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As employers continue to navigate their way through the cost-of-living crisis, there will be challenges along the way. With everything is more expensive than it has ever been before, new and existing employees will require more financial support than has been previously expected.

Here, we outline how you can transform the prevalent recruitment and retention challenges in the labour market into an opportunity to attract and retain talent.

two man shaking hands in office

Prepare For A Buoyant Labour Market

For the past few years, the world has been an unpredictable place. 2020 saw the rise of the COVID-19 pandemic, while 2022/23 saw the cost-of-living crisis take effect. With ongoing uncertainty, employers are hesitant to implement a concrete new way of working.

This hesitancy to define the future vision of the business may be a source of recruitment and retention difficulties, as people seek out those employers who can commit to flexibility and offer a clearer path. Yet the impact on the bottom line of recruitment and retention difficulties is hard to ignore. The cost of replacing employees is estimated to cost between six to nine months of their salary.

“Managers typically have their own job, and when they have an open position, technically may have two jobs.”

Theresa Adams, senior knowledge adviser at the Society for Human Management Resource

There is a significant impact on the team, as the drawn-out recruitment process, which often involves multiple interviews for job seekers, reportedly takes an average of 23.7 days. Hiring practices can involve time-consuming steps such as screening CVs, interviewing candidates and scheduling follow-up interviews. In the meantime, these built-in delays mean that managers moving the process along are often straddling roles, compounding delays. This impacts the employee experience of the whole team.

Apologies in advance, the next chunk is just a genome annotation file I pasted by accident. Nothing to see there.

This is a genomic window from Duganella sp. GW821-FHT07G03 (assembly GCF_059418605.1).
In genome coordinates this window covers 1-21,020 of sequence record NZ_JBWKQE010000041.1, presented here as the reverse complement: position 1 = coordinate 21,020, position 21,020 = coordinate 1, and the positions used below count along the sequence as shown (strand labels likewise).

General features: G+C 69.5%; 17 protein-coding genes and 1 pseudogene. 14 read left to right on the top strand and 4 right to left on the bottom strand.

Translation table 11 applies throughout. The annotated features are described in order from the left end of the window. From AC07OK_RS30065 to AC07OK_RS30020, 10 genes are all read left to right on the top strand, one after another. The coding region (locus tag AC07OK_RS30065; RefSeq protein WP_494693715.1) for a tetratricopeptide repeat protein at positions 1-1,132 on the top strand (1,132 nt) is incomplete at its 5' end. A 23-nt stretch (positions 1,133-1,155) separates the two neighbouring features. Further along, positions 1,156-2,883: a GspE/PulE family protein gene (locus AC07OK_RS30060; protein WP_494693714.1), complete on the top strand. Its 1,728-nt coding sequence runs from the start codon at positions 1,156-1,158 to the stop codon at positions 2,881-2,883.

Industry Hot Spots

Labour shortages are well documented, with particular sectors having acute problems. Sectors such as construction have indicated that they are experiencing specific recruitment and retention challenges, particularly around specialist roles. Salary pressures, fuelled by the growing cost of living, are driving matters to evolve quickly. Employers are introducing specific initiatives to meet the current challenges, including introducing greater flexibility and encouraging new talent to enter the industry by focusing on the relevant skills involved for roles.

Strategies to overcome recruitment and retention challenges


Social media as a recruitment tool

According to the latest data from the Paydata UK Reward Management Survey, three-quarters of employers are using technology, such as LinkedIn recruitment, as a key recruitment tool. Social media as a recruitment tool is a huge opportunity for companies to target the relevant individuals with the required skill set, helping to screen potential applicants more accurately. Technology is also identified as a valuable tool to monitor labour turnover data more closely. Employers can quickly identify areas of the business affected by high levels of labour turnover, developing targeted support for individual teams as opposed to more generic policies across the firm that have less of an impact.